Framing of the 2008 presidential election in print news

dc.contributor.advisor Daniela V. Dimitrova
dc.contributor.author O'gara, Erin
dc.contributor.department Greenlee School of Journalism and Communication
dc.date 2018-08-11T15:25:03.000
dc.date.accessioned 2020-06-30T02:31:41Z
dc.date.available 2020-06-30T02:31:41Z
dc.date.copyright Thu Jan 01 00:00:00 UTC 2009
dc.date.embargo 2013-06-05
dc.date.issued 2009-01-01
dc.description.abstract <p>This study examines newspaper coverage of the Democratic and Republican presidential and vice presidential candidates in the 2008 U.S. election. Since the composition of candidates involved in this election is so unprecedented, this study seeks to uncover the ways in which they are portrayed through the lens of framing theory. The study focused on three major frames: experience, race and viability. A total of 225 newspaper articles randomly collected from The New York Times, the Chicago Tribune and USA Today were content analyzed. The following questions were asked: What is the most dominant frame used in the coverage of the 2008 election? Is there a relationship between the dominant frame used and candidate focus? Is there a difference in the way news articles and non-news articles (feature stories, editorial/op ed.) frame candidates? Which received the greater amount of media attention in the 2008 election, image or issue-focused stories? What aspects of image are most frequently used in describing the candidates? How frequently is age used to describe the candidates in the 2008 election? How frequently is gender mentioned to describe the candidates?</p> <p>The results show that consistent with previous research, the media continue to place a greater importance on candidate image and viability than on policy issues. The media paid little attention to the subject of age, but discussed race, gender and experience more thoroughly. The discussion of gender and the one female candidate was stereotypical and used harsher and more negative language than that used for the male candidates, especially when found in editorial/op ed. articles. This suggests that contrary to what many believe were improving conditions for female political candidates, the media still put a much greater emphasis on their gender than for their male counterparts.</p>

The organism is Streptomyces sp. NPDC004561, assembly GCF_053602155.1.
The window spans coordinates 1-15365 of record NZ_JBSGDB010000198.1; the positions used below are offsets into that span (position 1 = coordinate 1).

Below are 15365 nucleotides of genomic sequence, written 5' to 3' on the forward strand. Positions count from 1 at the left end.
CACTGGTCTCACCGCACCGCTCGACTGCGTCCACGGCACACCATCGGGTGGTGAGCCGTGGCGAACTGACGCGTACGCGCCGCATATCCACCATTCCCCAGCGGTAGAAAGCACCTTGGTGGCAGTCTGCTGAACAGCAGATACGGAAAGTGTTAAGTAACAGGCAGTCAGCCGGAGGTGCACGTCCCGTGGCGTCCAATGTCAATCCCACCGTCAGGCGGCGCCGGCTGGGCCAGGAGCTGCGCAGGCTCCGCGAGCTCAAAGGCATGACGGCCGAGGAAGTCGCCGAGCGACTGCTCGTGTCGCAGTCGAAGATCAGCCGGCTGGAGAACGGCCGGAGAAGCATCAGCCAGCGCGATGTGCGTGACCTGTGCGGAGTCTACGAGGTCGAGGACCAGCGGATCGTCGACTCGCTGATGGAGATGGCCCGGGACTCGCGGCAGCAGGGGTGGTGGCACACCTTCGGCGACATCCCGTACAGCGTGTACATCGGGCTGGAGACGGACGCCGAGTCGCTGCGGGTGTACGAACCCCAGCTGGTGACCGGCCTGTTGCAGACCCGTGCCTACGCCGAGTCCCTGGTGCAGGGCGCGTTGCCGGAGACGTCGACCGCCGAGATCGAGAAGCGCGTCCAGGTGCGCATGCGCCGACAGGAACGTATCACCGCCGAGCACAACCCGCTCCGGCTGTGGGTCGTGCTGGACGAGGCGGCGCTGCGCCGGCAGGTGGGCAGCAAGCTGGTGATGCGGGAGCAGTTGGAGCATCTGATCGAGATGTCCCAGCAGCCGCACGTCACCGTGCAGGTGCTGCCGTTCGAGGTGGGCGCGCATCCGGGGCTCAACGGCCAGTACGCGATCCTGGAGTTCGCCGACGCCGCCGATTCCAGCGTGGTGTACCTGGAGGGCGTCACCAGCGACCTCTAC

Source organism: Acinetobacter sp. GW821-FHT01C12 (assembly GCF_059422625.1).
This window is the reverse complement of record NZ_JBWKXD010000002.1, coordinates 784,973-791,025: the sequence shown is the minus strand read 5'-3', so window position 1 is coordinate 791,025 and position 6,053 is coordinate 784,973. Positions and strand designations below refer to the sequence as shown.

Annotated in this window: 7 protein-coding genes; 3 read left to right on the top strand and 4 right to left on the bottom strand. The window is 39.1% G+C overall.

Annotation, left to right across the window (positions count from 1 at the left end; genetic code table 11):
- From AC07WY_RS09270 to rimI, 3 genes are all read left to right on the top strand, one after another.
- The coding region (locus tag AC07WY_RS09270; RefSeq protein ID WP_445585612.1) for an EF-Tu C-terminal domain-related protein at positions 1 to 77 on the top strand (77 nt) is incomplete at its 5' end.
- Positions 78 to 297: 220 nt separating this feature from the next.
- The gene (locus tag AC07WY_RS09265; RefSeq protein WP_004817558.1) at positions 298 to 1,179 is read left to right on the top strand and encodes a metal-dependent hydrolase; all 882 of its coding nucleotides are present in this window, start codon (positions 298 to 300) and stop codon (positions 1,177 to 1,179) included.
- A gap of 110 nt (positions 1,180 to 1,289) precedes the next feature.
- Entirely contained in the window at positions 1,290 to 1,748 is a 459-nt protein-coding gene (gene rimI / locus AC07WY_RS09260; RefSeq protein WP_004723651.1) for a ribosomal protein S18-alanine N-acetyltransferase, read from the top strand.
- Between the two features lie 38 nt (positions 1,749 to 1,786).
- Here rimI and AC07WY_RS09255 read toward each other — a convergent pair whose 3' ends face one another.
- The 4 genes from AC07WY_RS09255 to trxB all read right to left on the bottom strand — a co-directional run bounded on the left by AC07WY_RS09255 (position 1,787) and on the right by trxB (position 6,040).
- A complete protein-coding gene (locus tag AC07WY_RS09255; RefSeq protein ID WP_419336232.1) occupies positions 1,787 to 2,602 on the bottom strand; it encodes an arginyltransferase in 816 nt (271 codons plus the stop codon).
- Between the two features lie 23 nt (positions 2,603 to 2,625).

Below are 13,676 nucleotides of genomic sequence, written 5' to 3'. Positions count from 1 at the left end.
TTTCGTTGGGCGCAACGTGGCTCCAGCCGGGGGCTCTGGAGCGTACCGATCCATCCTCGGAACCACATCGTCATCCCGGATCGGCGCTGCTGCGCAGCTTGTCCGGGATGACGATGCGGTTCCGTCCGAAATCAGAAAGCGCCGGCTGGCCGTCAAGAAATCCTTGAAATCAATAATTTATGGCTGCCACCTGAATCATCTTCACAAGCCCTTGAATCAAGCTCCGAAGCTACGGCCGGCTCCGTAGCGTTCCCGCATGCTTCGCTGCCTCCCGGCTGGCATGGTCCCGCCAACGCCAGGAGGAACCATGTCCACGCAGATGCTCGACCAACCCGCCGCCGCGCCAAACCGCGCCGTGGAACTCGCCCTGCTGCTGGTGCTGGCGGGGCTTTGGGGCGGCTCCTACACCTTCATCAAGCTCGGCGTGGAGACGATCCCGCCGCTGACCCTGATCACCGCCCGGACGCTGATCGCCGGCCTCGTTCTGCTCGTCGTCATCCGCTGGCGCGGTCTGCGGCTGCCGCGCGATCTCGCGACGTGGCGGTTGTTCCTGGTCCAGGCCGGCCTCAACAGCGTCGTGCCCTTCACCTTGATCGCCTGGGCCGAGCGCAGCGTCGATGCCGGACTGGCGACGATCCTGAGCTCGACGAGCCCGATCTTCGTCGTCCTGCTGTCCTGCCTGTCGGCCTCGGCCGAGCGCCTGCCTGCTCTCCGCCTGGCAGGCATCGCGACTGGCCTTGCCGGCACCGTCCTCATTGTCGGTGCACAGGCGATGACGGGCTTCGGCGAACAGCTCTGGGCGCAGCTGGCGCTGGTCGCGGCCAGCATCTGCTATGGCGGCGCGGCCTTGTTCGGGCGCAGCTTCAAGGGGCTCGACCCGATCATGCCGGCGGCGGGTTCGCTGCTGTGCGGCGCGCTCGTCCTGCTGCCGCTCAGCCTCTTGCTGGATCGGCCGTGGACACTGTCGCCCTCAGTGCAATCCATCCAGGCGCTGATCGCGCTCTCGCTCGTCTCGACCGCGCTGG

dc.format.mimetype application/pdf
dc.identifier archive/lib.dr.iastate.edu/etd/10881/
dc.identifier.articleid 1907
dc.identifier.contextkey 2807105
dc.identifier.doi https://doi.org/10.31274/etd-180810-2615
dc.identifier.s3bucket isulib-bepress-aws-west
dc.identifier.submissionpath etd/10881
dc.identifier.uri https://dr.lib.iastate.edu/handle/20.500.12876/25087
dc.language.iso en
dc.source.bitstream archive/lib.dr.iastate.edu/etd/10881/OGara_iastate_0097M_10735.pdf|||Fri Jan 14 18:29:52 UTC 2022
dc.subject.disciplines Communication
dc.subject.keywords Female Candidates
dc.subject.keywords Political Communication
dc.title Framing of the 2008 presidential election in print news
dc.type article
dc.type.genre thesis
dspace.entity.type Publication
relation.isOrgUnitOfPublication a90aa4f9-cd8d-4028-bba5-91b31d745f15
thesis.degree.level thesis
thesis.degree.name Master of Science
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